Those property owners worrying about such matters as landlords insurance should spare a thought for those across the Irish Sea.
For many Irish buy to let owners, the least of their worries is whether they have the right kind of landlords insurance.
Indeed, insurance for landlords is a small matter for many Irish property owners with rented properties that face, so they claim, financial hardship, or in some cases bankruptcy.
And it all comes down to what’s known as Section 23 tax reliefs which were set to go in the 2011 budget, but now look likely to be scrapped in 2012 instead. Section 23 tax relief applies to rented residential property in areas of tax designation. It meant that such property had the benefit for investors of being able to offset between 75% and 90% of the purchase price against all of their Irish rental income. In short, it meant that Irish tax payers were able to cut their tax bill.
The problem is, that it was announced at the start of the new year that in future, relief could only be offset against rental income which came under the Section 23 property areas, as opposed to previously when it could be offset to rental income from all of the Irish properties that an investor might own. Overnight, by announcing such a change, it became worthless relief for many investors.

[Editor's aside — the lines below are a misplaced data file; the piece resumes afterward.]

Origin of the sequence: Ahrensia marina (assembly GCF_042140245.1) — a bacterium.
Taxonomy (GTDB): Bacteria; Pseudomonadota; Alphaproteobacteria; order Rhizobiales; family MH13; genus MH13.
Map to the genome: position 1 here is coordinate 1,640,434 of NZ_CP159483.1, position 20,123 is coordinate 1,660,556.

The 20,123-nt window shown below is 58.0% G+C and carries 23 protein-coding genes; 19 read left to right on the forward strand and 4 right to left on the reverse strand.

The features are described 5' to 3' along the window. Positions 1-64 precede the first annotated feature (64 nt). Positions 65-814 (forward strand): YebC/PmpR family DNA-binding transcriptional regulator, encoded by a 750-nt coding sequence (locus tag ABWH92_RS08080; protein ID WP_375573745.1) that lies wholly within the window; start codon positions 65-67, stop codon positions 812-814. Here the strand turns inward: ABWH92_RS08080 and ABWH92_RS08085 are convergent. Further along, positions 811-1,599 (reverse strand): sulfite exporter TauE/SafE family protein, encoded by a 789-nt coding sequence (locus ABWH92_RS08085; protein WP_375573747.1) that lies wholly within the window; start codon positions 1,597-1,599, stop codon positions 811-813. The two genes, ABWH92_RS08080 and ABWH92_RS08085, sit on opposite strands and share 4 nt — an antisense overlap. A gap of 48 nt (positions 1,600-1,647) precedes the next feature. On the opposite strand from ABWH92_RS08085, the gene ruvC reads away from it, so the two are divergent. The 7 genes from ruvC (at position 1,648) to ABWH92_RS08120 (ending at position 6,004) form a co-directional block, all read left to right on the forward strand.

Protesters felt that the changes would affect the smaller landlords and investors, as the larger concerns had already used up all the available allowances and relief in the first year. Smaller landlords are livid that the Irish Government is effectively changing the goal posts and that many investors took the decision to invest based on the Section 23 relief. Had they known it was about to be scrapped, they argue, they would not have invested in the first place.
Matters are further complicated by the forthcoming elections when it looks likely a new Government will be in power and will have to address the issue of Section 23 again.
A spokeswoman for the IPOA told The Irish Times:
“A lot of people are in a situation where they would be better off to have nothing [no property]. They’d be better off on social welfare instead of working and paying money towards their investment properties. They’re in a situation where they have pared down their own expenses to the bare bone.”
In Ireland therefore, landlords insurance worries are way down the list of priorities, but it does demonstrate the vulnerability of people who see property as a way of making a return on their money. The problem is, that whenever an economy hits a bad patch (the UK may not have such bad issues as Ireland who faced financial meltdown and had to be saved by the EU), property investors feel an unwelcome backlash.